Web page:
The vanes are curved and the outer surface of the inner housing and the inner surface of the outer housing converge so that the second channel narrows toward the end of the housings in order to impart a helical or swirling motion to the second fluid and accelerate it as it leaves the nozzle. The vanes direct the second fluid into the first after the fluids exit their respective channels. Mixing occurs on impact.
An important feature of the present invention is the cooperation of the outer surface of the inner housing and the inner surface of the outer housing that define the second channel in directing the second fluid. In particular, the two sets of interleaved, curved vanes and the converging of these two surfaces toward the end of the nozzle cause the second fluid to swirl and accelerate and direct it into the first fluid when the latter emerges from the first channel for effective mixing.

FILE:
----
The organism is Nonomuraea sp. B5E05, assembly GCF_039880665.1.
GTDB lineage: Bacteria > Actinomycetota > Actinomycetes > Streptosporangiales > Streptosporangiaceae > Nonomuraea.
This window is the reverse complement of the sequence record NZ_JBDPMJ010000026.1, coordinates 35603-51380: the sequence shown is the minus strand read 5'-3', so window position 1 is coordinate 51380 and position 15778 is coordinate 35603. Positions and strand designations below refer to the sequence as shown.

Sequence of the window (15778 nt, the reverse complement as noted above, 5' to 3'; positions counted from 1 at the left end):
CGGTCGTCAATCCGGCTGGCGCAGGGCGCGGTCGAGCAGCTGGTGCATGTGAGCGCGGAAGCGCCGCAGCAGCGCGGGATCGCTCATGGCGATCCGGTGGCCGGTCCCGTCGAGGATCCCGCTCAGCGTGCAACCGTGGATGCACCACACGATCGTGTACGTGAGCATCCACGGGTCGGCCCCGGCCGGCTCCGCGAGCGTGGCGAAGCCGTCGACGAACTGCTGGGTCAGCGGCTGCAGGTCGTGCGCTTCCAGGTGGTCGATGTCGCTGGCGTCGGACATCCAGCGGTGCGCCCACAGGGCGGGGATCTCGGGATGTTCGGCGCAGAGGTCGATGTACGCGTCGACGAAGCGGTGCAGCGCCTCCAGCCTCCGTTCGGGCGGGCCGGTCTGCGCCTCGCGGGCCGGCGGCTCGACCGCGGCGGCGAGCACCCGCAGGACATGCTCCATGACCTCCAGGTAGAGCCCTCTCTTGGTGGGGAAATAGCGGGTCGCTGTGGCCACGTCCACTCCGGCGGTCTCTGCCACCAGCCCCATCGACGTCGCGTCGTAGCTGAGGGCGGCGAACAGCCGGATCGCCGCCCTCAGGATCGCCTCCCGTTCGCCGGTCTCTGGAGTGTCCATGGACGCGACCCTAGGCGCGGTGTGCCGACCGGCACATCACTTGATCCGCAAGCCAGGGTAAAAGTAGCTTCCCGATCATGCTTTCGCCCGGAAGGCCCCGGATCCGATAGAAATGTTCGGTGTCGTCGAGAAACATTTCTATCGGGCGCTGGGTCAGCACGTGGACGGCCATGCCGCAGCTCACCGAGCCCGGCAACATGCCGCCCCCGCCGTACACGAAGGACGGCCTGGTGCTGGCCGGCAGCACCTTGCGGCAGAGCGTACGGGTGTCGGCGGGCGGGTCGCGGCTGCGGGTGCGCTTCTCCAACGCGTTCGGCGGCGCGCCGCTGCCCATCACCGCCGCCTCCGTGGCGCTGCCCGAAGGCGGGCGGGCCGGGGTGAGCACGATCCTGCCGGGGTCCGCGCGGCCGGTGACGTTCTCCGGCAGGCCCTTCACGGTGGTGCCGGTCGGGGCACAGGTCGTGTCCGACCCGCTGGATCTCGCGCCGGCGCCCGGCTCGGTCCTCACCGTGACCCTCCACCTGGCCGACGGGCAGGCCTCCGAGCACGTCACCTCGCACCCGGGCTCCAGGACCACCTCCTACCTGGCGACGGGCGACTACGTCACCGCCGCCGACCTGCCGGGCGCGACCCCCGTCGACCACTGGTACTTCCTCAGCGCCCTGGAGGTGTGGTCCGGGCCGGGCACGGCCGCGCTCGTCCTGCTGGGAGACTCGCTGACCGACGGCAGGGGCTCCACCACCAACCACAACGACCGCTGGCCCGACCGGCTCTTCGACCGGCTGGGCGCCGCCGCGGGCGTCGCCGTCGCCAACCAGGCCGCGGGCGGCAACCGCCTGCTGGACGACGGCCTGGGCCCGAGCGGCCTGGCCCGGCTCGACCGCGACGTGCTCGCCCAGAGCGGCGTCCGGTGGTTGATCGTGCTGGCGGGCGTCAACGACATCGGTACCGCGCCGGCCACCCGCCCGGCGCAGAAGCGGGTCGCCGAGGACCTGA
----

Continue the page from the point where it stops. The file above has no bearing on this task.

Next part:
A specific part of this feature is the interleaving of the vanes of the inner and outer housing. These vanes do not touch; however, through interleaving, they control the second fluid and influence its direction without unnecessarily constricting the fluid's flow.
Another specific aspect of this feature is the curving of the vanes of the inner and outer housing. By curving, these vanes impart a tangential component to the motion of the second fluid, a swirl, a helical path that contributes to the effective mixing.